By Gayla Parker, BCM/D WMU Executive Director, Missionary for Missions Education/Customization
The memory of loosing our son in an elevator in Hong Kong still causes me to break out in a cold sweat. Our family was visiting Hong Kong for a brief vacation from the Philippines. We had planned to stay at the guesthouse for missionaries located on an upper floor of a high-rise condo building. We were standing in the lobby waiting for the elevator to see our home for the week for the first time. All of us were excited to be in this new exciting place. When the elevator doors opened our six-year-old son Jesse ran inside the elevator ahead of the rest of the family. Just when he arrived inside, the doors closed leaving all us standing outside!
For you parents out there, you can imagine the sense of panic. We were in a country where Chinese was spoken instead of English or Cebuano. Communication was a challenge at best. Jesse did not know what floor our condo was on nor did he know how to ask for help. My husband and our two older sons immediately ran up the stairs hoping to catch the elevator on another floor. I waited not so patiently in the lobby just in case Jesse made it back down to the lobby. All of our hearts were pounding with fear. Jesse was lost in Hong Kong – your worst vacation nightmare.
Inside the elevator, Jesse rode all the way to the top floor where a female security guard was standing. She noticed his tears and got on the elevator with him to offer her help. Instead of returning to the lobby the elevator went to the basement. We were not there and he was still crying.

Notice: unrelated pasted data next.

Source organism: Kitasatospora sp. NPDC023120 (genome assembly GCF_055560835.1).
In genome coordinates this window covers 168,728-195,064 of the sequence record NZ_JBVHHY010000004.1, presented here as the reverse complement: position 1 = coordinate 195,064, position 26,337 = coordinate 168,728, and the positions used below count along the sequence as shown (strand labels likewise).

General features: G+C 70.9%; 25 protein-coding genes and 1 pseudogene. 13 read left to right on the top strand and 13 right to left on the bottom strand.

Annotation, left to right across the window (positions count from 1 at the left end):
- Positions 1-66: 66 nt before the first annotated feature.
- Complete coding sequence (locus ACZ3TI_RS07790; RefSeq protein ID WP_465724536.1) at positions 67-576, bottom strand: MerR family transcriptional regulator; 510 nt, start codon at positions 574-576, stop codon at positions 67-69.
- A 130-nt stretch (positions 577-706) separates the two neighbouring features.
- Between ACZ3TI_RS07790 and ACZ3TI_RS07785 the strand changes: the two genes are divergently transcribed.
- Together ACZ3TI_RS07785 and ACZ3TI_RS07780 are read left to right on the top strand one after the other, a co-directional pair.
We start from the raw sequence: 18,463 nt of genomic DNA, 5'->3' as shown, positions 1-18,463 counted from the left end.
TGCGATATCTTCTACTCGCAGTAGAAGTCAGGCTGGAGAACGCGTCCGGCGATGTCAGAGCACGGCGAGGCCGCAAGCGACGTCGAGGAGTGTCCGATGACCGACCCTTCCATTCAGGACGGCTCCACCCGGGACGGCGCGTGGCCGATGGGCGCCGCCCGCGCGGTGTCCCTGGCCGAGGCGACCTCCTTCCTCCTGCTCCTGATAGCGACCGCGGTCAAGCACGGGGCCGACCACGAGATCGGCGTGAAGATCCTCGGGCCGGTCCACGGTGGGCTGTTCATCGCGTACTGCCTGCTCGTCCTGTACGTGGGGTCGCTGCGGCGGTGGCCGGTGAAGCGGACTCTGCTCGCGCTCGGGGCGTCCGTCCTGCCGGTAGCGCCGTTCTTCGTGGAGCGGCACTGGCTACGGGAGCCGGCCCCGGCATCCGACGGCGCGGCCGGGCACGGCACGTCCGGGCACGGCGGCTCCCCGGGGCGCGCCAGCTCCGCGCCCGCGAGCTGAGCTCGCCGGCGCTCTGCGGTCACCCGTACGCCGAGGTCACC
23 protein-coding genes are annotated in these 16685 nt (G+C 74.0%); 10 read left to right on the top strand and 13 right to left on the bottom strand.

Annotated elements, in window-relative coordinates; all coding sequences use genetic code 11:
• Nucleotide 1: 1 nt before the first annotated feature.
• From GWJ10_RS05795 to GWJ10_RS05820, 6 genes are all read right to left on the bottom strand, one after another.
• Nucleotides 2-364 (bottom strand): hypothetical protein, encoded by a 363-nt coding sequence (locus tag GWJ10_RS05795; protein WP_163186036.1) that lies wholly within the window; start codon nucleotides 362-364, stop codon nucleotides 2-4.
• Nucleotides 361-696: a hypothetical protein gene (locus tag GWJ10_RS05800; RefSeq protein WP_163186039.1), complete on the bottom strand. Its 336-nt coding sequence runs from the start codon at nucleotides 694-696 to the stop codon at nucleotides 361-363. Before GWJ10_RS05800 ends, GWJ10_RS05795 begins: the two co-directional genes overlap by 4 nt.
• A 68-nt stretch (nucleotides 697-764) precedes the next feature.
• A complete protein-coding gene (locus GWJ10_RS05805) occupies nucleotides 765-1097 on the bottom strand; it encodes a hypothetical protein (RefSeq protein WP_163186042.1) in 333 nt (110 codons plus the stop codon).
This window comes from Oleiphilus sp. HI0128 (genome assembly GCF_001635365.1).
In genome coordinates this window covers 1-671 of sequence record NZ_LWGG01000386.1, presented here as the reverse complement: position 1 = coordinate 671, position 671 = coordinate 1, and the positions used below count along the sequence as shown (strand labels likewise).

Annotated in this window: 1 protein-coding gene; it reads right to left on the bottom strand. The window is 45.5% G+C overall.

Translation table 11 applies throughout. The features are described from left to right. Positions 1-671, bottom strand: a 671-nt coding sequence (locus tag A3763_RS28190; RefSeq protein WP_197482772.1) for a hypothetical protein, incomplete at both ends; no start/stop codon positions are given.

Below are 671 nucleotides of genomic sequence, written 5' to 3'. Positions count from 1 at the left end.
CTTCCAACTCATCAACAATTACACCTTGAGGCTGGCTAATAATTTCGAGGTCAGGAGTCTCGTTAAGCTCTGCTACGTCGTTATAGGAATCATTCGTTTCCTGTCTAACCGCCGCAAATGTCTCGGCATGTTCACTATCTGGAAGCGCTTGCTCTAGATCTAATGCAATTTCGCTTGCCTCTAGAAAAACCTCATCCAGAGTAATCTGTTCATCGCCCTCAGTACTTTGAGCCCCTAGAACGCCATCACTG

After what seemed to be an eternity the elevator doors opened in the lobby and there stood Jesse and the female security guard. She looked at my fear stricken tear stained face and knew immediately that I must be the mother of the little blonde headed boy that was lost in the elevator. Never again did Jesse run ahead of us into an elevator!
Jesse had no intention of putting himself in that situation or putting his family in that kind of panic. He was simply excited to be a part of what was ahead.
When I think back on that experience I can’t help but think about the times that the people of God have run ahead of Him in their excitement to be a part of what was to come.
Sarah ran ahead of God when she was told she would have a son. She could not imagine how God could possibly do that through her (surely He meant adopted son) so in her excitement for the possibility she ran ahead of God and took matters into her own hands. That did not work out so well causing heartbreak for a maid servant, Hagar, and sense of panic later in Israel’s history (Genesis 15-16).
Or what about Peter who in his enthusiasm, ran ahead of Jesus only to find himself denying Jesus multiple times before the night was over. He never intended to put himself in a situation that caused a lot of pain and sorrow. He never intended to cause the panic that came from cutting off the ear of a guard; he was simply wrapped up in the excitement of the moment (Matthew 26).
Their stories and my own experience are reminders to me not to run ahead of God. So often when I sense God is up to something exciting my first reaction is to run ahead in my own excitement instead of waiting on God to take the lead. In those times I have found myself experiencing the pain of disappointment. And sometimes my exuberance has left others behind in a state of panic much like my family felt when Jesse got on that elevator. While my intentions were good my mistake was running ahead of God.
This Thanksgiving I will take some time to give praise to God for my husband, my three sons, their wives and our grandson. But I will also take some time to thank God for being patient with me when in my excitement I sometimes run ahead of him. And as I begin looking toward the end of 2012 and to the beginning of 2013 I will also take some time to “Be still and know that He is God” (Psalm 47:10). I can save others and myself a lot of agony when I wait on God!